What is Phenomenology?

Phenomenology is a type of qualitative research in that its focus is in answering the 'what is it' question rather than questions of frequency or magnitude such as 'how much' and 'how many.' While quantitative research answers these questions of frequency and magnitude and therefore explains why the phenomenon of interest occurs, qualitative research, including phenomenology, works to describe the phenomenon (Giorgi, 2009). Phenomenology as a qualitative method therefore does not oppose the quantitative method but simply asks a different question in order to further explicate the meaning of the phenomenon.

Auditory Verbal Agnosia

Auditory verbal agnosia, better known as pure word deafness (PWD), is an exceptionally rare and specific type of auditory agnosia. Agnosias in general are defined as having the inability to interpret and understand sensations. Like other agnosias, PWD is not classified in the Diagnostic and Statistical Manual of Mental Disorders (DSM) because it is not considered to be a psychological disorder. The primary symptom of PWD is the inability to comprehend spoken words. PWD patients describe hearing spoken language as meaningless noise as though the person speaking was talking in a foreign language. Additionally, it has also been noted that these patients experience greater difficulty perceiving consonants because they are temporally more dynamic stimuli compared to vowels which are steady state stimuli (Slevc, Martin, Hamilton, and Joanisse, 2011). Interestingly, patients with PWD maintain the ability to hear environmental sounds, speak, repeat spoken language, read, and write (Wirkowski, Echausse, Overby, Ortiz, and Radler, 2006).

Survival Psychology According to John Leach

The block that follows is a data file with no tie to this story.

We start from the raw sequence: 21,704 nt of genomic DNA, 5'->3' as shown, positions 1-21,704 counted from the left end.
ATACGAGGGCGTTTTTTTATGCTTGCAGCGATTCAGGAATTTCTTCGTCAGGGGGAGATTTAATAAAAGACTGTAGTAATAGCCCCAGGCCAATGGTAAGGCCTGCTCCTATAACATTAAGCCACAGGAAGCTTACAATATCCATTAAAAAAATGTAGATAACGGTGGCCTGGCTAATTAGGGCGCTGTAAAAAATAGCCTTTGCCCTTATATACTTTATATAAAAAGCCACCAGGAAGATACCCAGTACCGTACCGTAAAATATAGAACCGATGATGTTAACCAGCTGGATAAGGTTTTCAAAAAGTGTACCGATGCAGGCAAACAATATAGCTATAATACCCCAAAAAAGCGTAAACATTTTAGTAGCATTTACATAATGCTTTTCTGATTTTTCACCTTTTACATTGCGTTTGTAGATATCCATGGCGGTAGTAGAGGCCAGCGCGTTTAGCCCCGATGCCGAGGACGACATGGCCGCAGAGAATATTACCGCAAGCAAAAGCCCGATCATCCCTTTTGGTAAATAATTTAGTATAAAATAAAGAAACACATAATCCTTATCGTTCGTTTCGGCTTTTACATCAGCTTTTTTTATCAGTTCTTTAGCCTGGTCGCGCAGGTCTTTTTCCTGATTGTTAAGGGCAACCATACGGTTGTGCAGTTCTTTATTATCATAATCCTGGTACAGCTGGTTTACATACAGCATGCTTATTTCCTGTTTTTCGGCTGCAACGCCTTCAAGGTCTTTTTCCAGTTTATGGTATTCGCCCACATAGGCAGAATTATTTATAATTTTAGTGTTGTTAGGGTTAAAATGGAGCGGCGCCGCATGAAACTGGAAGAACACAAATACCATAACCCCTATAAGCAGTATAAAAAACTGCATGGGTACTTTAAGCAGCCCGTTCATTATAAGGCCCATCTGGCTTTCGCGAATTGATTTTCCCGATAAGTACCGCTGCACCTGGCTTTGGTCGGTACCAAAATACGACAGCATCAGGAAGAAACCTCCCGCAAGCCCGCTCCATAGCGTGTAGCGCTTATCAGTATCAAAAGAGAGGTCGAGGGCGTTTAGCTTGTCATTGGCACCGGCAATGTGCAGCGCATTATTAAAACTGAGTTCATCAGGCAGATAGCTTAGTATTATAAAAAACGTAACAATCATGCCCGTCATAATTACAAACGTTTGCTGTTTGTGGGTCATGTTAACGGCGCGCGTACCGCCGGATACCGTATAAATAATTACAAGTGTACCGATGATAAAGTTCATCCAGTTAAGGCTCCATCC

It is an unfortunate truth that disasters, whether natural or man-made, occur and force people into situations of high anxiety that often lead to death. John Leach, a psychologist in the field of survival psychology at the University of Lancaster, has observed, however, that people in these situations often die unnecessarily. This surprising and seemingly unusual statement has led Leach to pursue the question of why in an identical survival setting, some people die and others don't. In his studies, Leach has identified cognitive processes, particularly working memory, which inhibit one's ability to survive in a situation of extreme anxiety. Leach's findings have ultimately led to the opinion that "it is not the 'will-to-live,' but the 'won't to live' that matters" in a survival situation (Survival, 26).

News

UD Earns Recognition Among America's Best Liberal Arts Colleges

The University of Dallas has been recognized in the 2017-18 Colleges of Distinction Guidebook for the eighth consecutive year among nearly 400 of America's best liberal arts institutions. The annual college guidebook featured the university for having one of the nation's most vibrant college communities and named UD as one of three Catholic Colleges of Distinction in Texas.

+ Read More

Endowment Honors Father, Helps Students Go to Rome

Charles T. Uhl, who worked in UD's IT Department, sent four of his five children to UD and to Rome. When their father passed away, the Uhl children, along with their mother, Nancy, set up a scholarship fund in his name to enable more students to be able to afford Rome each semester.

+ Read More

Iraqi Couple Will Use UD Education to Enrich, Preserve Culture

They came here so that someday, they can go back with even more to offer. Sana Kandalan, MA '19, and Anmar Oghanna, MBA '19, a wife and husband, both received scholarships to pursue graduate education at UD; they hope to use their degrees and experiences here to better serve their community back home in Erbil.

+ Read More